+-------[ Mark Murray ]----------------------
| > Ok so I've been told this is related to the random module.
| Related, sure, but the real problem is elsewhere.
| > Having had a look through the code I now understand what the problem is.
| > 
| > I think that for those people using /dev/sysmouse under X that
| > having random_harvest in scmouse.c is probably ill advised. 
| That is a _great_ source of entropy. 

So are disk and network accesses, I don't see harvesting code being
sprinkled inside them. Probably because more people would scream if their
network or disk performance died.

| Please explain "ill advised".

Your system will suffer so badly that 

a) You will lose serial interrupts when using X
b) You will not be able to use your sound card with acceptable performance
c) If you use an ATAPI cdrom you will get device timeouts;
   acd0: READ_BIG command timeout - resetting
   ata0: resetting devices .. ata0: mask=01 ostat0=58 ostat2=00

interactive use of -current will be so poor as to be useless.

| > Can we have a flag for syscons to turn this off, or do we just turn off
| > moused and run X with direct access to the mouse? Since it seems you
| > can do this, there wouldn't seem to be harm in having a flag.
| Why? The rest of the kernel has not had the Giant mutex properly
| degraded/removed/unravelled, and this is the real problem.

Well this would indicate that having the current random module is probably
a little premature then. Perhaps we should back it out completely until the
Giant mutices are gone.

| If having the mouse randomness (very approcimately the best randomness
| available) removed is really what you want, then doing a private
| patch in your own sources is probably best.
| Later, when the Giant unravelling progresses, you can remove that.

I'm asking for an non-default flag/option to turn off the harvesting
inside syscons until then. A sysctl would be good.

| > I still need the random module to use ssh (and I used to have it built
| > into my kernel, so I couldn't simply unload it).
| See above. SSH needs good randomness. it is silly to try to break
| that.

But if I want that randomness I can't actually use the machine to use ssh.
I don't think turning my machine into a single-purpose graphical entropy 
provider is really that acceptable.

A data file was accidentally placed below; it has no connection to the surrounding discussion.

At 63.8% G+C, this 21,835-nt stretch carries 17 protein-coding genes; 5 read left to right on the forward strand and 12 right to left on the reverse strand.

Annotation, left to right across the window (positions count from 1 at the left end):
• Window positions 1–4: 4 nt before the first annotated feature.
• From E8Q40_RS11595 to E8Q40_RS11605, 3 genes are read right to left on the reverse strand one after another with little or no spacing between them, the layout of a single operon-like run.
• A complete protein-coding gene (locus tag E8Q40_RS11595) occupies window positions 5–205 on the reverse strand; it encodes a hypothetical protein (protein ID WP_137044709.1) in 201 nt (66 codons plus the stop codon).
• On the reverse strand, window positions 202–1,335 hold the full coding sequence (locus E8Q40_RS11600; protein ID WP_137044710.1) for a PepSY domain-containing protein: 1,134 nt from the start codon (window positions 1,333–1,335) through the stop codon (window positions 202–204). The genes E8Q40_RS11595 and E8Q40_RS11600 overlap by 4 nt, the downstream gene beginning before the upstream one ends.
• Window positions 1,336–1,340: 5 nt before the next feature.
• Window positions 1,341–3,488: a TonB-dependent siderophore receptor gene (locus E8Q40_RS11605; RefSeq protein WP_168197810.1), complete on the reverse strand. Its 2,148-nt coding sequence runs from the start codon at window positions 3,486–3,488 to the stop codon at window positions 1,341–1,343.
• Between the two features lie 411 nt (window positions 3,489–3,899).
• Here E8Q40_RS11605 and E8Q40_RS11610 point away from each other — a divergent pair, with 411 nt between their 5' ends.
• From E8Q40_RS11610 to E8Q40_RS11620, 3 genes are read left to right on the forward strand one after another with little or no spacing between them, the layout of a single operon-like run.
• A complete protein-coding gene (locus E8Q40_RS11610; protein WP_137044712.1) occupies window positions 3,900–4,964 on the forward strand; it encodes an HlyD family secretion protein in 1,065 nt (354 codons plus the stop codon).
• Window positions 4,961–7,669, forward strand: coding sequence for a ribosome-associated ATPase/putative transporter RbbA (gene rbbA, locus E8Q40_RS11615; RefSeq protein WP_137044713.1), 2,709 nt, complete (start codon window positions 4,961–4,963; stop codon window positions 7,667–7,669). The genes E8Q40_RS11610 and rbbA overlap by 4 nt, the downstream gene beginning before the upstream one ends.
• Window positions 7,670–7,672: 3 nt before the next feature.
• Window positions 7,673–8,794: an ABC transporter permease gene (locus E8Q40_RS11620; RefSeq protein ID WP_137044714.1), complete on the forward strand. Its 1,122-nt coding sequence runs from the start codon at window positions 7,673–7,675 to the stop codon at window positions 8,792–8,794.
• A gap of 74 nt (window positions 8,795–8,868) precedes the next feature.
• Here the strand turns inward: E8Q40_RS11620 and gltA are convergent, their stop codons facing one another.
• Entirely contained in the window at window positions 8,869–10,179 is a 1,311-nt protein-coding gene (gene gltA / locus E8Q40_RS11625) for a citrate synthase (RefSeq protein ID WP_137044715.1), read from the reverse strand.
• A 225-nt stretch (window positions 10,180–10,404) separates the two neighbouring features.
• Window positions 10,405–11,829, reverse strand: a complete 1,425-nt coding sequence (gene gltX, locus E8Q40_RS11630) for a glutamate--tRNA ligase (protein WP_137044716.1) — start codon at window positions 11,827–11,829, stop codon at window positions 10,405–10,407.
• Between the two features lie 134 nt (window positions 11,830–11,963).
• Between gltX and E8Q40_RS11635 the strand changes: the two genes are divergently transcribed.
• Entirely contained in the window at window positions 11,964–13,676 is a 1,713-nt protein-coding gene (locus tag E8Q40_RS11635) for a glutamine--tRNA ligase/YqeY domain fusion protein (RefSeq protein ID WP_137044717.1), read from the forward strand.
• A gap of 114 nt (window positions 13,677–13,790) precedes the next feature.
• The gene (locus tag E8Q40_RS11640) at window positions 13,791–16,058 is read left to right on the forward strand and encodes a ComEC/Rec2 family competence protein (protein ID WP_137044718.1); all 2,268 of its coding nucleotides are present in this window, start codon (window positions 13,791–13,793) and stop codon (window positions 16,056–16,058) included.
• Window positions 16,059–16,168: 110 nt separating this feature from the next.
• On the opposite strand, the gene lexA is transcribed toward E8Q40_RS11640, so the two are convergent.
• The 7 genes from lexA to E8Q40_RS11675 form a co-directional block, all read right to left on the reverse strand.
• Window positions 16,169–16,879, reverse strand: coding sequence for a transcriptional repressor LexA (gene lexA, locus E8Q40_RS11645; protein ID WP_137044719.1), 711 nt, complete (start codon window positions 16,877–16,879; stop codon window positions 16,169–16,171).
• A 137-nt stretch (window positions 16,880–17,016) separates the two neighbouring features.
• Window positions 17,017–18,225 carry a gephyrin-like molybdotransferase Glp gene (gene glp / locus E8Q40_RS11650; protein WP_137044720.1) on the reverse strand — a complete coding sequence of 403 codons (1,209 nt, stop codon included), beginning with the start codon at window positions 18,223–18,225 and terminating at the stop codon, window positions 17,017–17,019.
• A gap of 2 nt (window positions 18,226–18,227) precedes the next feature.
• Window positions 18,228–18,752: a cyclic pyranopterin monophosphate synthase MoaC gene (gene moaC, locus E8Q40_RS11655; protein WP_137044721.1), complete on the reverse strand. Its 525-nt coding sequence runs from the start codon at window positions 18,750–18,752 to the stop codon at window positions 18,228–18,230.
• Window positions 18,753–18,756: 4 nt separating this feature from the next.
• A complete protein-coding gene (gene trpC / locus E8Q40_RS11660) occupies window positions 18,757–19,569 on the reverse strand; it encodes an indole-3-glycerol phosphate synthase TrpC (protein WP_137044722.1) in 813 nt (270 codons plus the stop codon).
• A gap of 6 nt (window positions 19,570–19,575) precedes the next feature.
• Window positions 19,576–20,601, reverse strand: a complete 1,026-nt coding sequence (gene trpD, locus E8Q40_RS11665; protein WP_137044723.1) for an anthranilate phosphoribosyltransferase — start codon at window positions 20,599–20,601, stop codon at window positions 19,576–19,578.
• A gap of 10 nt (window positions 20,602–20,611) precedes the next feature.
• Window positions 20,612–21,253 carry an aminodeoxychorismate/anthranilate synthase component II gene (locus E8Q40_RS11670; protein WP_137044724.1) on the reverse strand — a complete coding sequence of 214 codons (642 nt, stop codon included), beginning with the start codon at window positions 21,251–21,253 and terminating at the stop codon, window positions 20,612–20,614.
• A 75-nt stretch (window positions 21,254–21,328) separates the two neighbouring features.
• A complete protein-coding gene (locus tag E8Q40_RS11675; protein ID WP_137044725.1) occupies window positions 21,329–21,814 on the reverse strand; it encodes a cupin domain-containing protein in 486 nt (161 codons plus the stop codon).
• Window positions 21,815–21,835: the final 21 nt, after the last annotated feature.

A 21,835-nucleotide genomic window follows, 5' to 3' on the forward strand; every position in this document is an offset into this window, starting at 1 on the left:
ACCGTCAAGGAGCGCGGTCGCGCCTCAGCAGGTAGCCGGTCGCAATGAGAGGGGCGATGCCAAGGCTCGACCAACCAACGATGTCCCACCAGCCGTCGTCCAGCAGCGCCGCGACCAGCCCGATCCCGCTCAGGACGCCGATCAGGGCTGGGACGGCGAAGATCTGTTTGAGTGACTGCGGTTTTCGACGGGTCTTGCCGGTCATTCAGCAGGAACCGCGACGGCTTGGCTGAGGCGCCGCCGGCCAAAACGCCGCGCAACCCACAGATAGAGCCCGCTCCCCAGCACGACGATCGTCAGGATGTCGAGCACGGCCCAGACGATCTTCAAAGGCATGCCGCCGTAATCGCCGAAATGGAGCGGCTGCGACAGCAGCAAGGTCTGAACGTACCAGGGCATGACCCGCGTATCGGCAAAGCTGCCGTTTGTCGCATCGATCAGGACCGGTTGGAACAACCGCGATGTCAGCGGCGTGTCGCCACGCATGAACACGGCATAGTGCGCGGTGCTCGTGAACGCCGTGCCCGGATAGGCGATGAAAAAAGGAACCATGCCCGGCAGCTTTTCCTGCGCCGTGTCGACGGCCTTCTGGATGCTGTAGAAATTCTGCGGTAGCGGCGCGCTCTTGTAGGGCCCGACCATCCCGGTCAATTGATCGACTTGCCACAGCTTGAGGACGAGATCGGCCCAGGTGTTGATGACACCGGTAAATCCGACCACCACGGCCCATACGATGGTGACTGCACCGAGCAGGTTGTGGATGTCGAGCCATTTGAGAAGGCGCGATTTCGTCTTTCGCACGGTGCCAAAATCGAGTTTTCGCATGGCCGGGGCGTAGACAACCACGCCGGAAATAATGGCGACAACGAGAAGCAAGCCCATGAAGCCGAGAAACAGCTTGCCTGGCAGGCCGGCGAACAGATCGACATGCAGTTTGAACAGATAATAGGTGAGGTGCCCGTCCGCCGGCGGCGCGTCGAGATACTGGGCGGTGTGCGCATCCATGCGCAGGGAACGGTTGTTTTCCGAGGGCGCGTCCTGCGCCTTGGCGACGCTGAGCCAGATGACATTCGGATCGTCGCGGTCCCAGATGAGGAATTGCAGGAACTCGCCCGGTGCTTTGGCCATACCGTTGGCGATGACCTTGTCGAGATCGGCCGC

As to "good" ;

/* NOTE NOTE NOTE - This is not finished! It will supply numbers, but
 *                  it is not yet cryptographically secure!!

That's your comment isn't it?

If you're only harvesting from the keyboard and mouse then you are
in trouble for headless servers. 

Most things that require really strong random numbers are network connected 
in some way, so perhaps the harvesting should be focussed more on network 
interfaces where it makes more sense, rather than relying on localised
human intervention.

And as mentioned before it seems to be easily circumventable for people 
directly talking to their mouse device.

| > It seems a bit of a shame that if you want to use your sound card that
| > you give up X, or you give up ssh.
| If you are function oriented, rather than development oriented,
| why are you useing CURRENT?

Because I don't want to have a -current box for development
and a -stable box as head for it. Running current actually means it gets 
tested. Where would you be if noone actually ran it in 'real world' situations.

It just happens that at the moment in the real world it sucks if you want
random numbers.

Look I know you wrote it, and I know you took heat for it. Perhaps
you should back off a bit and have a little objectivity here. I don't want
to get rid of the random module, I want to reduce the impact it has on
my machine when I'm using it interactively, and that's my choice.

Given the number of unanswered emails about hwptr went backwards there's
a lot of people who run current and might also like that choice.

Totally Holistic Enterprises Internet|  P:+61 7 3870 0066   | Andrew Milton
The Internet (Aust) Pty Ltd          |  F:+61 7 3870 4477   | 
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